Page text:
From its very first appearance in 1954, Godzilla, the hulking, fire-breathing, skyscraper-sized monster, has represented national trauma. In his earliest incarnations, he was an avatar of nuclear destruction, stomping and smashing his fat legs through Japan’s urban landscapes. A man in an awkward lizard suit became the embodiment of a wounded country’s lingering psychic pain.
In the decades since, Godzilla has become a sillier figure, pitted against various other goofy-looking giant monsters, and refashioned, at times, as a hero, defending little people from even worse threats. Some incarnations—particularly Gareth Edwards’ 2014 big-budget Hollywood blockbuster Godzilla—have tried to return to the awe-struck terror of the original. But the sequels have been romps, playfully ridiculous in tone and bordering on camp.
Godzilla Minus One, the new film from longtime Japanese monster movie producer Toho, finds its way back to the soul of the original, casting the lizard monster as an all-encompassing national emergency, part natural disaster, part infrastructure collapse, part foreign attack. And in this version, world governments are either powerless or checked out for political reasons. It’s a movie about how when a crisis comes, the authorities won’t save anyone—leaving private citizens to stand up for themselves.
The movie is set in the aftermath of World War II, in a Japan defeated militarily and in spirit. At the center of the story is guilt-wracked kamikaze pilot Koichi Shikishima, who faked mechanical issues with his plane in order to avoid having to execute a suicide attack. Shikishima has seen Godzilla once before, trampling an island at the end of the war, but now he’s back home, trying to rebuild his life in a war-wrecked city.
Inevitably, Godzilla looms just outside the frame. The monster has grown in size thanks to American nuclear tests, and when it finally arrives in mainland Japan, mid-movie, the destruction it causes is devastating. Ports and cities are demolished, and tens of thousands of lives are lost.
But the post-war government, which has been defanged by its losses, won’t do anything to prevent another attack. And the U.S. military won’t step in either, for political reasons having to do with rising Soviet tensions.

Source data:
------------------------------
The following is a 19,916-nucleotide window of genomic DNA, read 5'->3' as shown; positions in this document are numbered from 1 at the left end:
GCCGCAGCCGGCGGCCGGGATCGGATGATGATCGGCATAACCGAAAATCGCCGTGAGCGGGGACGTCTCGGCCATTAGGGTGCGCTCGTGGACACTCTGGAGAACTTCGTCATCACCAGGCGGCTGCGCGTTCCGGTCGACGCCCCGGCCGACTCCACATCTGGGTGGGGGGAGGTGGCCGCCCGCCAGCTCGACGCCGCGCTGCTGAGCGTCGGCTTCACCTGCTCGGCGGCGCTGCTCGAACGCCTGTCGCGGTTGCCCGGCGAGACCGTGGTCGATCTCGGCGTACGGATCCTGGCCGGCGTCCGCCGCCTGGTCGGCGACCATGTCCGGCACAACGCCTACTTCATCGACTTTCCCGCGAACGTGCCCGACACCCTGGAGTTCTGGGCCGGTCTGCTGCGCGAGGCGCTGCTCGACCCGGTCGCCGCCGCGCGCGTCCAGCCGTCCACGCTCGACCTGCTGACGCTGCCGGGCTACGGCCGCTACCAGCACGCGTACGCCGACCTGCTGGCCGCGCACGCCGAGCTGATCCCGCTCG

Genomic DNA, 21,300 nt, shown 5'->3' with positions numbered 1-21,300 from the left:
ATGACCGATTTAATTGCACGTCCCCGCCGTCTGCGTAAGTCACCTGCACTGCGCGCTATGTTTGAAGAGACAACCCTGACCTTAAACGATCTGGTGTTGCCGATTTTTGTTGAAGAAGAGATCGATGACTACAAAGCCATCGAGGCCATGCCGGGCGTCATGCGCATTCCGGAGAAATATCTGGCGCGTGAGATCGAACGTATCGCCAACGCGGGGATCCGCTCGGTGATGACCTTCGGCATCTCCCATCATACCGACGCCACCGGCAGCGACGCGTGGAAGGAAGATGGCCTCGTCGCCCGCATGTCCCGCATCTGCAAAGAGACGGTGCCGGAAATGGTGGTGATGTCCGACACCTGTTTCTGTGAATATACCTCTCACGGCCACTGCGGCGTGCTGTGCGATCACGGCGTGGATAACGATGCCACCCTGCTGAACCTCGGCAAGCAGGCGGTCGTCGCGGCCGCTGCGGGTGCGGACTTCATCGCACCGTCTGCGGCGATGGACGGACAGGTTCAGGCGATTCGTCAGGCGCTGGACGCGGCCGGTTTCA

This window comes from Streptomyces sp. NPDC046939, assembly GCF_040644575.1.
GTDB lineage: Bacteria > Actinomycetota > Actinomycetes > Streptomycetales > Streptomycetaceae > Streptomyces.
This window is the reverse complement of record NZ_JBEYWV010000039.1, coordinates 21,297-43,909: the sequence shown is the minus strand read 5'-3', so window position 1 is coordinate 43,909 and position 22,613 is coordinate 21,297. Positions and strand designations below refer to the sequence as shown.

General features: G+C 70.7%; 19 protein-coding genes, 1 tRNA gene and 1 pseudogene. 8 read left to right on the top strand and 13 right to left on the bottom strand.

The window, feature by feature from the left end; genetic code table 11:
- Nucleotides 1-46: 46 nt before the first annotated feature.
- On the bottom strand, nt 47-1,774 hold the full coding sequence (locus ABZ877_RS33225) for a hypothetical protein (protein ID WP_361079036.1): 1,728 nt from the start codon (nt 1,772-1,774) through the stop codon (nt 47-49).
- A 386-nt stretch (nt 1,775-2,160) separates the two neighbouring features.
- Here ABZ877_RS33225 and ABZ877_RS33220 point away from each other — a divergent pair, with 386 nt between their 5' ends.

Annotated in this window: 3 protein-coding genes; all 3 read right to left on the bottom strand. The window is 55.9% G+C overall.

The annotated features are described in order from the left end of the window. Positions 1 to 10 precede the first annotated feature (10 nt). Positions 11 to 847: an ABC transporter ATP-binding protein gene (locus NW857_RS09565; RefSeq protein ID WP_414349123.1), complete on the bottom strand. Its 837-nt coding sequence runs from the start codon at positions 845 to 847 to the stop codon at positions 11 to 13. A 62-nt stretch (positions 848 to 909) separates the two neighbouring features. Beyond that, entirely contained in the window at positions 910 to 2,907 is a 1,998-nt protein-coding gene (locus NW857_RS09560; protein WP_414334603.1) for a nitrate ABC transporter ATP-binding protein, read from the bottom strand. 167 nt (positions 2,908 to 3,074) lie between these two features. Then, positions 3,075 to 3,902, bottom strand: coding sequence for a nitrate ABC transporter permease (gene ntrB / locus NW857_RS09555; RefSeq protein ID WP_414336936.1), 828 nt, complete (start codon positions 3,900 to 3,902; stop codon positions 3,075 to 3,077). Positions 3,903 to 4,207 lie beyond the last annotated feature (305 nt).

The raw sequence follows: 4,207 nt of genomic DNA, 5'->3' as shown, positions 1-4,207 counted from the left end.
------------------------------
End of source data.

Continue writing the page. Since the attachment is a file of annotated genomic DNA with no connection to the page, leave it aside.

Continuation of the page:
And thus, defense of the homeland falls to private citizens. Much of the movie’s third quarter is designed as a sort of “explain the third-act plan” sequence of the type often found in action-heavy blockbusters. Think, for example, of the scene in Star Wars where the rebels gather to plan the trench-run attack on the Death Star.
But in this version, much of the sequence involves convincing private citizens, mostly ex-naval servicemen, to join the effort, embracing a plan in which they might lose their lives, even after surviving the war. The conversation dwells on the ways the Japanese government failed its citizens and soldiers throughout the war, sending them into battle unprepared and letting supply lines run empty. And now, in a crisis that rivals the war, it is refusing to step in. The assembled men hem and haw, but ultimately agree: the plan to stop the monster must be private, organized and executed by those whose lives are actually under threat. There is no one else they can count on but themselves.
What follows is a rousing monster takedown finale with clear echoes of Star Wars, Independence Day, and—most of all—Jaws. It’s not too much of a spoiler to say that Shikishima, the guilt-wracked kamikaze pilot, finds the will to live by embracing the idea that he’s in control of his own life and providing something of value to his community, in direct contrast to the pointless suicidal sacrifice demanded by the wartime government. The movie’s big idea is that life is worth living for yourself, your loved ones, and your community, that you have to find your own purpose and make your own way in the world, because when everything goes to hell, the authorities won’t be there to save you.
Or at least, that’s one of its big ideas. The other is that nearly 70 years later, Godzilla still rules. The lumbering lizard kaiju is still a symbol of national psychic trauma—but learning to conquer your demons and fight him off can be the path to rebirth.